My Transitions Championship win was very gratifying. I had no doubt that I would get back on track. Hard work always pays off.
I’d got off to a slow one this year but you just keep on the path of what you need to do to keep on improving and trust what you are doing. It was always going to be tough to start as quickly as I did last year but it’s now nice to get back into the winner’s circle. The rewards are great – back to world number one and great preparation for a couple of weeks’ time and the Masters.
The first time I got to world number one it was a big deal. There was a lot of shifting and changing in the rankings and suddenly I had an opportunity to do it. I was a lot more nervous trying to do that than I’ve been in trying to get it back. For a good while it was like a carrot dangling in front of my nose and I couldn’t quite grab it at first. This time, because I’d been at number one for 40 weeks, I’d experienced it all, so it wasn’t my sole focus for sure. I was more intent on winning. World number one was just an end result.
It was my fifth PGA Tour win and 16th top 10 in the last 22 tournaments. Consistency is the key to being number one. I don’t think anyone would argue with me that in the last two years I’ve been the most consistent player on the planet. You put yourself into contention every week and the results come. My short-game, my iron play and driving, are all starting to come around again.
I really enjoyed that seven-iron shot from the rough on the first playoff hole which set up the putt of just over six feet to win. I got just about perfect control. I was probably in the worst position (of the four) after the drive and then I was in the best position after the second shot. You always need a little bit of luck out of the rough; sometimes it comes out hot and sometimes dead, but that came out perfectly. The equipment definitely helped me out.
The 18th was the toughest green on the course – they don’t come much tougher. But I work very hard on my putting and I felt very confident standing over the ball. I left it in a great position so it was a reasonably simple putt for that green. But it’s nice to be able to hole them when they really matter. That’s another thing that will give me more confidence going into Augusta.
Another good thing that came out of the playoff win was the way I handled the nerves and the pressure. I aimed to be as relaxed as possible. It’s important to have a little bit of a laugh and John, my caddie, and I did that before we went out. I’ve seen myself on replays in the past and I look a bit too serious. I had a good feeling, even before the week started, and that showed in my body language. John made me laugh because he told me he had a flight at 8.45 that night – he said: ‘If you could birdie the first hole I might be able to catch my flight’. I was glad to oblige.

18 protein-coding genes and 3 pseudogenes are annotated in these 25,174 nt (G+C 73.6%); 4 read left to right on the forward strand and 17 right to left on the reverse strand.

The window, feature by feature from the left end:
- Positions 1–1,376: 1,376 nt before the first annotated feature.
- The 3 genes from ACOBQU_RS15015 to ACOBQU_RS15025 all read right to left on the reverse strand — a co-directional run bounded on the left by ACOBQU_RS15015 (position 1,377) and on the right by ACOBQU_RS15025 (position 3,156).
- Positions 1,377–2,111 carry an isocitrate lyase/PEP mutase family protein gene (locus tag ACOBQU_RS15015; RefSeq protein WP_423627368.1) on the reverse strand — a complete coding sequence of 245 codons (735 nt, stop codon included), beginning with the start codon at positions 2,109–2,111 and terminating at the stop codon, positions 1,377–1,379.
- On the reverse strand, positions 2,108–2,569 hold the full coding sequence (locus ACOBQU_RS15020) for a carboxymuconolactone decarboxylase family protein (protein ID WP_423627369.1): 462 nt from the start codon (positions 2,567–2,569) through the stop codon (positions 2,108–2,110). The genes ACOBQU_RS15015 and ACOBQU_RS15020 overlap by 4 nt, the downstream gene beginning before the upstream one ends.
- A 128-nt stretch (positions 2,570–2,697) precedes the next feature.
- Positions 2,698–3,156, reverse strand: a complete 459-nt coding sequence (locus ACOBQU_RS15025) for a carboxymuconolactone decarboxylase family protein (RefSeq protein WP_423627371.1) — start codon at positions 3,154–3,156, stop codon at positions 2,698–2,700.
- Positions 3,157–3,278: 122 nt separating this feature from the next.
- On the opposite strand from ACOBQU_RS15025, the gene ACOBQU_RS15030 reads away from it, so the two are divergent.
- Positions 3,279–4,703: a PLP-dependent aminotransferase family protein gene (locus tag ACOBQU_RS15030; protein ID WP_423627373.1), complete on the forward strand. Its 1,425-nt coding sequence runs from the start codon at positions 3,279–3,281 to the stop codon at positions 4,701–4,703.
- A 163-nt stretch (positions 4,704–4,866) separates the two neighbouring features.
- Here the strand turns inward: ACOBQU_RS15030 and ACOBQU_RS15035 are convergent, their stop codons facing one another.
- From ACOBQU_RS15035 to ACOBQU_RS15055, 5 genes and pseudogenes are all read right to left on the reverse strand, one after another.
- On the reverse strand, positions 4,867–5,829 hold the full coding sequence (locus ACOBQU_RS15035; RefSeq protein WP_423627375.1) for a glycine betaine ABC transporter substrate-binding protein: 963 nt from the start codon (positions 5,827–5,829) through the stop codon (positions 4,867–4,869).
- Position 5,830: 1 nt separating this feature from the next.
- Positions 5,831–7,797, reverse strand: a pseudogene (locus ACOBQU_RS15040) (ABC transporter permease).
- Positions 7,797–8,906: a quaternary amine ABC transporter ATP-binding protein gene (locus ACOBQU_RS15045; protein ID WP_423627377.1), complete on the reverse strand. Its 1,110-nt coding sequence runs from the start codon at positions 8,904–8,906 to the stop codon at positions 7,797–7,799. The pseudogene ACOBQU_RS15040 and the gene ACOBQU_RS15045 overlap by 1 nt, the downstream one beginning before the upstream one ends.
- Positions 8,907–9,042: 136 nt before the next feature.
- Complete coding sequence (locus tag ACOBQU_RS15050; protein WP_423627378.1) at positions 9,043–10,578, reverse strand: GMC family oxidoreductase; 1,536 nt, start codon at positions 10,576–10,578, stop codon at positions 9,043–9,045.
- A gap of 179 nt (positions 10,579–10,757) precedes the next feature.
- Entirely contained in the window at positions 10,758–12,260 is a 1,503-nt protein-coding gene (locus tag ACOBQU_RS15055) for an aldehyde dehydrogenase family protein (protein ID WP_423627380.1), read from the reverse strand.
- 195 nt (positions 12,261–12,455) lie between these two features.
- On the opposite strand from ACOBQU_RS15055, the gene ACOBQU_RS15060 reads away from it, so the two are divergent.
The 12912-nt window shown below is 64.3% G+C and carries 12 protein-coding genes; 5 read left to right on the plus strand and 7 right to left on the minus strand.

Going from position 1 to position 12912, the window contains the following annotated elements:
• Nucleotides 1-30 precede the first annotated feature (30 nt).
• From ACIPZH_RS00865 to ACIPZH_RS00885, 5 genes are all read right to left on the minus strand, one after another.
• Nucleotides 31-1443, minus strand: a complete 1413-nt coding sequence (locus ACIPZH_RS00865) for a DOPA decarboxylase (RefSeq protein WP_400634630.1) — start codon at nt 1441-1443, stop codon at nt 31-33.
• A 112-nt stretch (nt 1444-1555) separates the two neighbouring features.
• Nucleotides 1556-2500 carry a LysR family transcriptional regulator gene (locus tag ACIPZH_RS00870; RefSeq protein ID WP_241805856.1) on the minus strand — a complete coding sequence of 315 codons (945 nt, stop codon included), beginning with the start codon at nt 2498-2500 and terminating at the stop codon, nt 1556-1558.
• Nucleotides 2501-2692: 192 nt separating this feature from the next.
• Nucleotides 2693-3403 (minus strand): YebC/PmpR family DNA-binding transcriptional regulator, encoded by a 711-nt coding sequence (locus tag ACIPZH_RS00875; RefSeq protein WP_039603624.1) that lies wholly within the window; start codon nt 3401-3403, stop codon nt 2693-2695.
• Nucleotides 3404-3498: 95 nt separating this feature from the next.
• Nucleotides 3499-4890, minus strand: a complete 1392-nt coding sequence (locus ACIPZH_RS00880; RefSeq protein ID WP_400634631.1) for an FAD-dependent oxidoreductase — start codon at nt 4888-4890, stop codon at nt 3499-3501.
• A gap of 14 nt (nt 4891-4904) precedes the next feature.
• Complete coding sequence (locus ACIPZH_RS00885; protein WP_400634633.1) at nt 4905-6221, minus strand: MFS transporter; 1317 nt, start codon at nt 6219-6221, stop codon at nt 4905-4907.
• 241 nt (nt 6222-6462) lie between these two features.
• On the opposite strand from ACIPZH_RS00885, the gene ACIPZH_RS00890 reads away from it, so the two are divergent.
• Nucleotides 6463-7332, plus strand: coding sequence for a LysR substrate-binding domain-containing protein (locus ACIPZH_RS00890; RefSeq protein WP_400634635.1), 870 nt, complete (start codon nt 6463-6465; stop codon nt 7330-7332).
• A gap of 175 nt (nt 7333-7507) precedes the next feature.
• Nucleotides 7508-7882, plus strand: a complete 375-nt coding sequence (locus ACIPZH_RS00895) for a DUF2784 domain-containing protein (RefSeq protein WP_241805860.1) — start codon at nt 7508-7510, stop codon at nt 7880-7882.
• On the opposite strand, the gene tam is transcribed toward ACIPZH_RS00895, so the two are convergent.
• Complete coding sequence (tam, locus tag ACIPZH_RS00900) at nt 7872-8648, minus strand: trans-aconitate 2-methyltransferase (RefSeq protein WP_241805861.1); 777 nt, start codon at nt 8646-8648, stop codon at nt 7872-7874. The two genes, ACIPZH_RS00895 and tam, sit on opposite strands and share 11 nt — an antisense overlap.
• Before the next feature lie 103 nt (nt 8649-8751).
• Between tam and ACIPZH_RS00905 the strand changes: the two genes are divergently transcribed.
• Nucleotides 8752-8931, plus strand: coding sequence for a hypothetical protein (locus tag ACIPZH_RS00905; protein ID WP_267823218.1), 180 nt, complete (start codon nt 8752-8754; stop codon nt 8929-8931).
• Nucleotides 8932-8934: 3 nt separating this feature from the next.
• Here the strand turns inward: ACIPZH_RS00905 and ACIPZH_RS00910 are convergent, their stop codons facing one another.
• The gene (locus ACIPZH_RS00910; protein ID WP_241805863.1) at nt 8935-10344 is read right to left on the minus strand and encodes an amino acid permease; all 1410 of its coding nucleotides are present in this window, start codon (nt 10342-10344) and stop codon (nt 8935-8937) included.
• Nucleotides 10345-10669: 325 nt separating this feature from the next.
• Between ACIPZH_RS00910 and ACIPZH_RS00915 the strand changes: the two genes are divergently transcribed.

So now the plan is to stay number one. Losing it for a couple of weeks, well the only person I can blame is myself – for not playing as well as I should at the beginning of the year. Rory played great and that’s the way the rankings work. If you have a little bit of a lapse you’re going to lose some points. The game’s in a great mix at the moment, you’ve got Rory, Tiger coming back into world reckoning, Phil Mickelson having a great run. Now I’m the one getting attention again and I like that. It’s great to have someone like Rory pushing you and making you find that next level.
Augusta is the immediate goal now. I’ll be keeping up my practice on the full swing, working on getting my takeaway a little bit more solid. I tend to get my legs moving a little too quickly. I want to really get the head of the club moving first. That allows me to get my right shoulder at the top of the backswing to really get down in a strong position, where I have a little bit of cup in my left wrist. And I’m working on the transition again. Perhaps it was ordained I should win the Transition Championship! I’m working on letting my body start the downswing a little bit sooner so I’m able to deliver the club in a more neutral position, with the hands coming back to where they were at address. I’ll obviously be putting in a lot of work on and around the greens. The short-game and putting speed work will be important before Augusta.
Rory and I are planning to practice together. There’s a chance we might go up to Augusta together in the middle of next week. We have different games and we go about it differently. He’s already figured it out how to win majors. I certainly know my game better than I did a few years ago and I’m ever hopeful I can figure it too now. They’ve done a little work on the eighth and 16th greens but I’m sure that will be hard to spot. Apparently they’ve created a few more pin positions. I’ll have my coach Pat with me and then we’ll do a bit of work back in Florida afterwards.
For this break, too, I’m looking forward to being with the family. Little Sophia is wonderful. We’ve been very fortunate with both our girls. They both sleep all through, so no sleepless nights. I’m sure that’s part of my success. They’re a joy to be around.